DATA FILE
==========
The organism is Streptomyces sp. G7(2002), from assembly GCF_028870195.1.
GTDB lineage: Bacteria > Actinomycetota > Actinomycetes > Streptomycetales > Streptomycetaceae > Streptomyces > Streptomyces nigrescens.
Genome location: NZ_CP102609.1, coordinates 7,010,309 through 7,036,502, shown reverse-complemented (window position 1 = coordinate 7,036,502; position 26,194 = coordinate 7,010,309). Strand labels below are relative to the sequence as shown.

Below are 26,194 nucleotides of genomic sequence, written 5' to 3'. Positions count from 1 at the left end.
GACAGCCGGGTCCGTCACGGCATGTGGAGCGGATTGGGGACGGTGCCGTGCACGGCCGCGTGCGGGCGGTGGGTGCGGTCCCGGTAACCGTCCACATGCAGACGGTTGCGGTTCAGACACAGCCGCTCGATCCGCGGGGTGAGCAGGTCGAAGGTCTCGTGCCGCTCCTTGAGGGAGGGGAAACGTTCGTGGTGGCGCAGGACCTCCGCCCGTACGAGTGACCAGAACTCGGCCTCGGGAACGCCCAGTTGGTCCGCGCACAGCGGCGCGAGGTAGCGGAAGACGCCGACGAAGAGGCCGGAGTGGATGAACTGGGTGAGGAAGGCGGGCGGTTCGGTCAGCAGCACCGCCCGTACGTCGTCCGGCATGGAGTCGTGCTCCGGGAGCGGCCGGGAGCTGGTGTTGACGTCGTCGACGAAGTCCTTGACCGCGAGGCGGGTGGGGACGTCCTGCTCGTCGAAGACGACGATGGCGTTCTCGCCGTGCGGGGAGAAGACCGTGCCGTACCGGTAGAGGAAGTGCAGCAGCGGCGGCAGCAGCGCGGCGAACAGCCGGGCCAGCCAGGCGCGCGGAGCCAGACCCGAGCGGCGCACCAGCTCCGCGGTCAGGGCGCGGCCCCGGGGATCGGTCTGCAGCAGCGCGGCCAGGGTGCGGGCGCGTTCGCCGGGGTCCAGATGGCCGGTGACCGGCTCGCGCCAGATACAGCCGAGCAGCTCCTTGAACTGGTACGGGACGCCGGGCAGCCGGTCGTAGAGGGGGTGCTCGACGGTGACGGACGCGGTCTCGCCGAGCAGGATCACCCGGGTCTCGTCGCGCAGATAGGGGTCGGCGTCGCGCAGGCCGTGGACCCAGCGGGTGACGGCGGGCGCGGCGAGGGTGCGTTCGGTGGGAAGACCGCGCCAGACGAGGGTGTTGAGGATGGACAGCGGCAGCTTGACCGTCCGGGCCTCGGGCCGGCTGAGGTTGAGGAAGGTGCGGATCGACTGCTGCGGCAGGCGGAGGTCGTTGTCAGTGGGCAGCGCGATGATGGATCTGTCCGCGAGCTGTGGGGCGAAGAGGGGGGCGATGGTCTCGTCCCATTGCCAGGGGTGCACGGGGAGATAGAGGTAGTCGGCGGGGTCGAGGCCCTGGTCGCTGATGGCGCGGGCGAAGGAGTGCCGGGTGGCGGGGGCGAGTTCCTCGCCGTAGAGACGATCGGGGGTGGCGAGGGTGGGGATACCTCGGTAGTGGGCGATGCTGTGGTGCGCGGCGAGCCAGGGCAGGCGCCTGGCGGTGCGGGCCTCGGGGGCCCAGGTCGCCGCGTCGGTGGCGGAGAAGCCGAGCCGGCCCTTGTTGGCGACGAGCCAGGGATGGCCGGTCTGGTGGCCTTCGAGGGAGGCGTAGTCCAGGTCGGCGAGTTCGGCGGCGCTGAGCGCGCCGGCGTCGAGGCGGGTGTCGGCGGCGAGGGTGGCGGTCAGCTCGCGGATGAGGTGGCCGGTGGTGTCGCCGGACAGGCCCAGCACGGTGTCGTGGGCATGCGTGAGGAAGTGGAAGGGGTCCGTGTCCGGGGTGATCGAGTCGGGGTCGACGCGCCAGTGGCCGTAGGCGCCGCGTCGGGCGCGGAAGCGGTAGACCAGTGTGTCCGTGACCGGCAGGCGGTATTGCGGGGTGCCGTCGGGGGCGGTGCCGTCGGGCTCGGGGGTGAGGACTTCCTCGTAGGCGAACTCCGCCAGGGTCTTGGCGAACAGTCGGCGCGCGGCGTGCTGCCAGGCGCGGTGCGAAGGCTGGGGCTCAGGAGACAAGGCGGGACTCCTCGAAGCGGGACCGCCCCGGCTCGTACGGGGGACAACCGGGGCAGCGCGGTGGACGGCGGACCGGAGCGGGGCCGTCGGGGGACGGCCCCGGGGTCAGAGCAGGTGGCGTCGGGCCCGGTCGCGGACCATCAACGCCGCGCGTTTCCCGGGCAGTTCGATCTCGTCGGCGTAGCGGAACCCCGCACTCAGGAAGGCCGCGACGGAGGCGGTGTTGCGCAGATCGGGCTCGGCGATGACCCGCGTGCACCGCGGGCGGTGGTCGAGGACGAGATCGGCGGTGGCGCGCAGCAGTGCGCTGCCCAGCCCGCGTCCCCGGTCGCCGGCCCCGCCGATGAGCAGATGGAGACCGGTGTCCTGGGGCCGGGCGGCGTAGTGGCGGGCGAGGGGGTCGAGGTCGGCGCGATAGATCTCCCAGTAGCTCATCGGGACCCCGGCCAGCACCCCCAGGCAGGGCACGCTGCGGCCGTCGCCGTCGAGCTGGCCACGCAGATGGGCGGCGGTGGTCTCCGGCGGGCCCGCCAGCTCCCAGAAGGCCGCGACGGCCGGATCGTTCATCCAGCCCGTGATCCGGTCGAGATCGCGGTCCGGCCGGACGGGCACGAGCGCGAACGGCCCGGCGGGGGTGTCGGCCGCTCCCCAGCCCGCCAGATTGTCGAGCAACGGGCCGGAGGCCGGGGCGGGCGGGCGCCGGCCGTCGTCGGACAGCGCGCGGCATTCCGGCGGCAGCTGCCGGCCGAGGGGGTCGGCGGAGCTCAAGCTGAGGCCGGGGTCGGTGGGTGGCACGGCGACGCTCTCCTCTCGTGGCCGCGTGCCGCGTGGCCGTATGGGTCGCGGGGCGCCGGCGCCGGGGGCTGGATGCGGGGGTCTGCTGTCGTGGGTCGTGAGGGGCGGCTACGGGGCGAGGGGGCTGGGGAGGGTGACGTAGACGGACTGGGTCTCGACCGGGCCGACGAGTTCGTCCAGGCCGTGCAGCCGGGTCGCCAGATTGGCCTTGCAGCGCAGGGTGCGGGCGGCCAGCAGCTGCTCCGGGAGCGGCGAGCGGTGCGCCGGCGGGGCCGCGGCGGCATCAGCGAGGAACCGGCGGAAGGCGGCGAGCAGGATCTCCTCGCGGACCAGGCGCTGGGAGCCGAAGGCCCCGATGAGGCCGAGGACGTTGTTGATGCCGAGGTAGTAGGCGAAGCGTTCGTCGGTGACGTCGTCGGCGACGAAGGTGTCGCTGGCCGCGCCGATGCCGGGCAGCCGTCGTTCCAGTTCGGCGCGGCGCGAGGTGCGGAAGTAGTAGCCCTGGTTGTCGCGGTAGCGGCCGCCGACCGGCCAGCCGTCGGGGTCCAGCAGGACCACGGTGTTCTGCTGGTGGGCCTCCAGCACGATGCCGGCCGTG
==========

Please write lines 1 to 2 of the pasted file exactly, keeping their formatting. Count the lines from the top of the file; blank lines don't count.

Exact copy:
The organism is Streptomyces sp. G7(2002), from assembly GCF_028870195.1.
GTDB lineage: Bacteria > Actinomycetota > Actinomycetes > Streptomycetales > Streptomycetaceae > Streptomyces > Streptomyces nigrescens.